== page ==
In September of 2009, I received an invitation to do some research with primary resources at the Library of Congress (LOC) in Washington, DC. Knowing that this invitation was a tremendous opportunity, I agreed and made the arrangements to do research for one week. Part of my time at the LOC was spent with librarians who demonstrated the use of primary resources in the classroom. The rest of my time was alone doing research with primary resources.
The focus of my study is the enigma of Thomas Jefferson. He set forth some of our nation’s greatest ideals but he didn’t always follow his own advice. I found this discrepancy interesting and knew that the LOC has many of his original writings and much of his personal library. So off I went to spend days in a library studying first hand artifacts from history.
It was everything I could have hoped for and more. Some of the more famous documents I was able to see were James Madison’s copy of the Treaty of Paris (1763), pages from Meriwether Lewis’s diary from the Lewis & Clark Expedition, Spanish explorer journals (1500s), James Polk’s journals (all unpublished materials), and many many more items & manuscripts. It was truly inspiring to work with these materials and I hope to go back soon -seeing that they issued me a researcher’s library card that is good for two years.
Since the topic of this blog is camping, I thought I’d look up some camping topics while at the LOC. They had tons of materials but nothing of great note. Apparently, the best place to go for teardrop trailer material is the RV/MH Hall of Fame in Elkhart, Indiana. I did some networking while at the LOC that may come in useful for a future project with the Hall of Fame in Indiana.
While in Washington DC, I went to The Steven F. Udvar-Hazy Center near Dulles International Airport. This is the newest addition to the Smithsonian Air & Space Museum. It is a remarkable display of one of a kind aircraft. I was surprised to see so many of my favorite historic & current aircraft. I recommend a visit to anyone in the area with a spare day to spend in one spot.
There were three displays that were particularly exciting to me. The first was the SR-71 Blackbird. As a kid, I always dreamed of riding in one of those high altitude spy planes and at the museum I finally saw my first one. The second display that fascinated me was NASA’s Space shuttle Enterprise. It sits in the space flight section of the museum & dominates the floor. I have also always dreamed of seeing a space shuttle up close and finally got my chance. The last display was an unexpected surprise. I was walking through the space craft displays when I came upon the most famous Airstream trailer in history. It is the Airstream that was converted to a quarantine facility for the Apollo 11 mission to the moon. It has so many reasons to be in that display. It is related to the moon missions, of course, but many of the first Airstream trailers were made with aircraft specs & surplus materials during and following WWII.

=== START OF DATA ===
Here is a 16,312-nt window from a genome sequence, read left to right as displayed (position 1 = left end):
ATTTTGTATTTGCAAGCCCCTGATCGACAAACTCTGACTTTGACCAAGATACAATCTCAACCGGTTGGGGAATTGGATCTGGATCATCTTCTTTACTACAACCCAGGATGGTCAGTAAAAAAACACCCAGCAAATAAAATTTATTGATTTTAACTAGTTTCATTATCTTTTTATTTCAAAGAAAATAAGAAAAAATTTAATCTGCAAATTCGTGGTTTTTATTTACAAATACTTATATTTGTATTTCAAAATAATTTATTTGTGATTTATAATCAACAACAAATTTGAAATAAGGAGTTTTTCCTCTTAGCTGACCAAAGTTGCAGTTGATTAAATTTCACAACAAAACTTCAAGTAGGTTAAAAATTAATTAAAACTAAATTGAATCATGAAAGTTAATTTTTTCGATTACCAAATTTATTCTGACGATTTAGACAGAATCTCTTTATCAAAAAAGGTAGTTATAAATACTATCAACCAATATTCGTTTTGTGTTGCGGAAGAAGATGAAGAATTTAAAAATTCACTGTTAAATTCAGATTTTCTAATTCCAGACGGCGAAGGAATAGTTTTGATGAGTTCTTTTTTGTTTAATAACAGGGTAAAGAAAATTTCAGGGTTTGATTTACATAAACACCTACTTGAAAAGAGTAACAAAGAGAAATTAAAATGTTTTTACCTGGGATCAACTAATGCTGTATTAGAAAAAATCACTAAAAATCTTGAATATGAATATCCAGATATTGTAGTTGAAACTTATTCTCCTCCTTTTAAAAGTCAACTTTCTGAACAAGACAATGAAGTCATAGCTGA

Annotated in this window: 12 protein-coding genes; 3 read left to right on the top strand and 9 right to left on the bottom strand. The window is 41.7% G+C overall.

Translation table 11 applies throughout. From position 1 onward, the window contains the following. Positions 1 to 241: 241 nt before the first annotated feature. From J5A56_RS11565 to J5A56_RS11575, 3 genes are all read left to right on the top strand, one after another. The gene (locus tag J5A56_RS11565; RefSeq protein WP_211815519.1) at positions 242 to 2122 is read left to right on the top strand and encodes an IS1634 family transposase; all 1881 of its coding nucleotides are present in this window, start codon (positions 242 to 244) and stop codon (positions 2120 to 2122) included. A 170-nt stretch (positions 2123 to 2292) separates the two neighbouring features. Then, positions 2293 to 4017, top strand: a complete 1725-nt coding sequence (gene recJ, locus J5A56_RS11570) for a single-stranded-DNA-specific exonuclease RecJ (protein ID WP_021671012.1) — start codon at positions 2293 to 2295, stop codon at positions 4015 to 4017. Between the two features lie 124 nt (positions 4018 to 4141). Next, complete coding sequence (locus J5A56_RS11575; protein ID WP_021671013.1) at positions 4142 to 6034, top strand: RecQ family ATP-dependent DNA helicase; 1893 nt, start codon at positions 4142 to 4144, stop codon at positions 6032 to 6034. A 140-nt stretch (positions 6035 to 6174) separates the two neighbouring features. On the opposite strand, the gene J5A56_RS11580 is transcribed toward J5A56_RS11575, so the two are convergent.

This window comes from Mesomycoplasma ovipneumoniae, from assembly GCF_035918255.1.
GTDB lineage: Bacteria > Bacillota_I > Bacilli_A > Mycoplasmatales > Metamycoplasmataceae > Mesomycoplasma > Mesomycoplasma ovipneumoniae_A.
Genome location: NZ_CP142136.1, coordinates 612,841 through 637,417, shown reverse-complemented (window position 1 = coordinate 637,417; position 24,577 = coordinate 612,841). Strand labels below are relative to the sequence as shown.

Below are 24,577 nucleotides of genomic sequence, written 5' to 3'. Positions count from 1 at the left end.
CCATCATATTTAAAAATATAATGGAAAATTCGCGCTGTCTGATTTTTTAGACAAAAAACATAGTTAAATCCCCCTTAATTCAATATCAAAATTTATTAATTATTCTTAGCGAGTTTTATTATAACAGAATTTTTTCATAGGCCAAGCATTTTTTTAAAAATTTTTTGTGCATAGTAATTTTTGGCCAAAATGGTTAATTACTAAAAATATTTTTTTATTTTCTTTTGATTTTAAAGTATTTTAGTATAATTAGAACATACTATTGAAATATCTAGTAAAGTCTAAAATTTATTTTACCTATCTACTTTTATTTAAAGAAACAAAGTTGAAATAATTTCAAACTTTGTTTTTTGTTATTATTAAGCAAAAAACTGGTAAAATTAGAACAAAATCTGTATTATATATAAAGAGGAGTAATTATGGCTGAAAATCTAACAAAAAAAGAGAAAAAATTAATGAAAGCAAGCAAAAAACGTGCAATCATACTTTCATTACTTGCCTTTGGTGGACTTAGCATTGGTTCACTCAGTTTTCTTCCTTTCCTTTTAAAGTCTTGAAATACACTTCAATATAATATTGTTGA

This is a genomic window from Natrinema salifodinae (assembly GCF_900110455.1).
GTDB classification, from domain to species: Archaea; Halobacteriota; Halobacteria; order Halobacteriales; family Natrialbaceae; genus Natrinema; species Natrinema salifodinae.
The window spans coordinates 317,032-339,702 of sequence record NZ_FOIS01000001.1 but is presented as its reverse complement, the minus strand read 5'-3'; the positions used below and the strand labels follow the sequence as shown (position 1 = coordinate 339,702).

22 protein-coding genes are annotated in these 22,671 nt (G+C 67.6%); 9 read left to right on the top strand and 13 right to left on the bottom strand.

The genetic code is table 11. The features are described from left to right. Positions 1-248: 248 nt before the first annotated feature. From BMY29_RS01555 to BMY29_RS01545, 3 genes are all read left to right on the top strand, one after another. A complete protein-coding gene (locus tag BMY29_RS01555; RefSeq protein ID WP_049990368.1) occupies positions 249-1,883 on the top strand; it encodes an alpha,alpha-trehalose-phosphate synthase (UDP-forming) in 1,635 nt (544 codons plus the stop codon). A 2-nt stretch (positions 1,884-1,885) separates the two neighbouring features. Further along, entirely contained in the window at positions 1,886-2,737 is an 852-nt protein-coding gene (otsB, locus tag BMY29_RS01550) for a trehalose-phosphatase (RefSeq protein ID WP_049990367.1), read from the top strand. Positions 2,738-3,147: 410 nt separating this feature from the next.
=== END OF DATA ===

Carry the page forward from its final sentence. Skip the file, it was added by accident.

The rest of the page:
This is the information I found in front of the Apollo 11 Airstream trailer:
“This Mobile Quarantine Facility (MQF) was one of four built by NASA for astronauts returning from the moon. Its purpose was to prevent the unlikely spread of lunar contagions by isolating the astronauts from contact with other people. A converted Airstream trailer, the MQF contained living and sleeping quarters, a kitchen, and a bathroom. Quarantine was assured by keeping the air pressure inside lower than the pressure outside and by filtering the air vented from the facility.
This MQF was used by Apollo 11 astronauts Armstrong, Aldrin, and Collins immediately after their return to Earth. They remained in it for 65 hours, while the MQF was flown from the aircraft carrier hornet to the Johnson Space Center in Houston. They were allowed to emerge from isolation once scientists were sure they were not infected with “moon germs”.”
I may not have been able to shoot many photos at the LOC, but I did get about 36GB of photos on the week. Here are just a few of them.